I survived my first day at the new job. I didn’t have the sewing station set up for alterations. Instead, I manned the dressing room and menswear section. Most of the customers knew there stuff. Others could have probably used these hints and tips to power shop like the pros.
Most of the resources for vintage sizes online were created for online vintage shoppers. The same applies to stores. So, in a modern clothing store or online merchant, they provide you with clothes that have some sort of tag with a size, then there is some sort of magic decoder key that relates that to your body.
Vintage shopping throws a few curve balls in to the traditional modern measurement scheme. Yes, they had labels with sizes but the sizing conventions were different back then and it is virtually impossible to track down the old decoder key. “ But, what do you do when the size labels have faded or disappeared over time?“ Certain eras were known for well-tailored, custom fit clothes. You might see the size label but double check the size with a measuring tape. That garment could be a half“ or full size up/down in some spots.
So, what do you do to find your size?
Measure yourself (or your favorite garment) and measure the garment at the store. Yesterday, I spent some time measuring pants in the men’s section. Most were true to the label. Some had shrunken in the wash or others had been tailored. I ended up marking these new measurements on the tags to help the dudes out.
If you are shopping for someone else, please get their measurements. Most vintage stores have a no returns policy. The other option is to see if you can put something on hold until that person can come by and try it on. If you are buying something as a gift, I suggest sneaking into their closet and measuring their clothes another tip is to know how their clothes fit on you.
Pants – waist/inseam/hip (for ladies or men with booty)/thigh/calves-“ This would be the waist where you like your pants“ to fall. This isn’t quite the same as the store measurement. The store has a standard/natural waist, which is around your bellybutton. Some labels account for pants with a lower or higher waist, others don’t. The hip measurement is the full hip. for most people this is 6or so inches below the waist. It is the fullest part of your hip and goes across your butt. If you are buying skinny pants, you need to know your thigh and calf measurements (It’s best to try those on to make sure they fit).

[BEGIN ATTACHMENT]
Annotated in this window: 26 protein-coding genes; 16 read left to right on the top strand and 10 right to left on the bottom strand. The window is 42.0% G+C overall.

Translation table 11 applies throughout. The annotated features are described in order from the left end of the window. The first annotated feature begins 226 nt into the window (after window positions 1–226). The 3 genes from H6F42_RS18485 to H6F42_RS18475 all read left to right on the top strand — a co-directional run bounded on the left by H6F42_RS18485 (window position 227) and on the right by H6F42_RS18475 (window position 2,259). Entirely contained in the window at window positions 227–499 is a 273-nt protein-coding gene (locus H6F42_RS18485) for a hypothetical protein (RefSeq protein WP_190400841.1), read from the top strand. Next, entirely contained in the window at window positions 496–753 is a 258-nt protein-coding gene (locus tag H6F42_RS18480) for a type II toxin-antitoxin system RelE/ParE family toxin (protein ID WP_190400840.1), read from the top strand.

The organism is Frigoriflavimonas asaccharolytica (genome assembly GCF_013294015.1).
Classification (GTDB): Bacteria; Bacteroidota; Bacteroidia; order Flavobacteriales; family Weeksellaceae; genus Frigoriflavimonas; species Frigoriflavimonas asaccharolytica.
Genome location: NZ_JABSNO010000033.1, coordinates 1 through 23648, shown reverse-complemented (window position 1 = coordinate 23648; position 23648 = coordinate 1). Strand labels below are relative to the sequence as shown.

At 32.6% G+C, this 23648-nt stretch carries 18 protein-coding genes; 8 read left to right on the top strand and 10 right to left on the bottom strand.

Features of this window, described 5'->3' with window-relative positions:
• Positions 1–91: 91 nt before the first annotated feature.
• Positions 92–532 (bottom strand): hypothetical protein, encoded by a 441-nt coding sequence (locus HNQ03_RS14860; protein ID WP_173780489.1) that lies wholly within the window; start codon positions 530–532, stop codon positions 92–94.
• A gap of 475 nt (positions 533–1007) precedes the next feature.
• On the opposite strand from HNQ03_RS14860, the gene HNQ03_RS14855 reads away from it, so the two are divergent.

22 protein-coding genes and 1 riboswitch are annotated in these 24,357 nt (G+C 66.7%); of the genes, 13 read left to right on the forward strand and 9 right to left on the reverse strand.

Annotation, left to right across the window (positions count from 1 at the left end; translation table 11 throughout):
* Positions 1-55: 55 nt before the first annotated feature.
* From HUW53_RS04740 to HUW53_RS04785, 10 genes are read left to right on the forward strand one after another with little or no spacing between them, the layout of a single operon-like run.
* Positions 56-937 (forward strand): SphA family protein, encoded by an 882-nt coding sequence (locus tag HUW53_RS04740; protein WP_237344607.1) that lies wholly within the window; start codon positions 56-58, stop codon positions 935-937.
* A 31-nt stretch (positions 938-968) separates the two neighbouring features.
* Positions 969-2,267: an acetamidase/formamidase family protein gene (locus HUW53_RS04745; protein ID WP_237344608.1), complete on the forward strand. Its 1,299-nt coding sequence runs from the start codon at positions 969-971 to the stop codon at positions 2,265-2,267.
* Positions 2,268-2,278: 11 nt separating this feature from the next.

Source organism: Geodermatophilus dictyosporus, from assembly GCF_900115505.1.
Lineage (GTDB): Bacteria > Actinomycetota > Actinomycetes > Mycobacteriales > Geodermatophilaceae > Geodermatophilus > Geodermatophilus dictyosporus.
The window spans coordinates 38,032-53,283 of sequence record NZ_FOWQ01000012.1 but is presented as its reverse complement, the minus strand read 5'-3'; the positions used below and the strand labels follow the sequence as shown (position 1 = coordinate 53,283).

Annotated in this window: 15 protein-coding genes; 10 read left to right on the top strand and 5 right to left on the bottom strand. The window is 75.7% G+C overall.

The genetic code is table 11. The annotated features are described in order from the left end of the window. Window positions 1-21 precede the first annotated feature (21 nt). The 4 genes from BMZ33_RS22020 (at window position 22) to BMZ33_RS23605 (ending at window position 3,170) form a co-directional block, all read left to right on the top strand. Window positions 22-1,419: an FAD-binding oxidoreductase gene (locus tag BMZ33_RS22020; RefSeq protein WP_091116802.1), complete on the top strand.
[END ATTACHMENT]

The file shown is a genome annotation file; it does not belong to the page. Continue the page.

Shirts- neck/chest/waist/shoulders/sleeve-“ You don’t need to know all of this for something like a t-shirts, but for a tailored button down you do.
Jackets- chest/waist/shoulders/sleeve– Shoulders and chest measurements and key. I found a comprehensive guide to measuring a jacket on Ask Andy About Clothes.
Dresses- bust/waist (smallest part of torso)/hip– One thing to note with vintage dresses is that women had much smaller waist to hip ratios. It’s important to know where the smallest part of your torso is in relation to your shoulder or the nape of your neck.
Skirts- waist/inseam/hip-“ This would be the waist where you like your pants“ to fall. This isn’t quite the same as the store measurement. The store has a standard/natural waist, which is around your bellybutton. Some labels account for pants with a lower or higher waist, others don’t. The hip measurement is the full hip. for most people this is 6or so inches below the waist. It is the fullest part of your hip and goes across your butt.
Another pro tip is to carry a measuring tape with you. I have a small retractable one in my purse. Most stores have them at the counter and will let your borrow them.
Shoes/boots– This is best done in person. Second hand shoes could be up to a half size larger do to wear. New vintage shoes are usually more narrow than modern shoes. It’s a good idea to know your European size.
Hats- To determine your hat size, measure the circumference around your head, keeping the tape level and firm, across the temples and above the eyebrow ridges. There is a conversion chart that is great for new hats but a used hat has probably stretched out a bit to conform to the former owners head.
I hope this helps. As I spend more time at the store I will try to add on more tips. Please comment if you have a tip or two to share.